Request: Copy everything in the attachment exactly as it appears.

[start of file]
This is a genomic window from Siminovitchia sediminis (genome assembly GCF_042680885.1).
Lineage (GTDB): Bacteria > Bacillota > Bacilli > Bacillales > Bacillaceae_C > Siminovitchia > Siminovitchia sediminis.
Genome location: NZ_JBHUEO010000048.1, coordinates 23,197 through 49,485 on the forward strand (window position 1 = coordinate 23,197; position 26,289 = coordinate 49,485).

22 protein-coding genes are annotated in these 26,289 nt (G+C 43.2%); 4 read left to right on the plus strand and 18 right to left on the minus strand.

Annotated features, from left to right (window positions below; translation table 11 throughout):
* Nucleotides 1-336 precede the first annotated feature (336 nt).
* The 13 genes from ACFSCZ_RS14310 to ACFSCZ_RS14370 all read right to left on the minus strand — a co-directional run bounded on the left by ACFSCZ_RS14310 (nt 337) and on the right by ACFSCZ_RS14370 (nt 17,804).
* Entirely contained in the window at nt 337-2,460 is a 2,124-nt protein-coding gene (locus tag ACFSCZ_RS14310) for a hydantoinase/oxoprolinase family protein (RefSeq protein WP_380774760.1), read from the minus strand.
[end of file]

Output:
This is a genomic window from Siminovitchia sediminis (genome assembly GCF_042680885.1).
Lineage (GTDB): Bacteria > Bacillota > Bacilli > Bacillales > Bacillaceae_C > Siminovitchia > Siminovitchia sediminis.
Genome location: NZ_JBHUEO010000048.1, coordinates 23,197 through 49,485 on the forward strand (window position 1 = coordinate 23,197; position 26,289 = coordinate 49,485).

22 protein-coding genes are annotated in these 26,289 nt (G+C 43.2%); 4 read left to right on the plus strand and 18 right to left on the minus strand.

Annotated features, from left to right (window positions below; translation table 11 throughout):
* Nucleotides 1-336 precede the first annotated feature (336 nt).
* The 13 genes from ACFSCZ_RS14310 to ACFSCZ_RS14370 all read right to left on the minus strand — a co-directional run bounded on the left by ACFSCZ_RS14310 (nt 337) and on the right by ACFSCZ_RS14370 (nt 17,804).
* Entirely contained in the window at nt 337-2,460 is a 2,124-nt protein-coding gene (locus tag ACFSCZ_RS14310) for a hydantoinase/oxoprolinase family protein (RefSeq protein WP_380774760.1), read from the minus strand.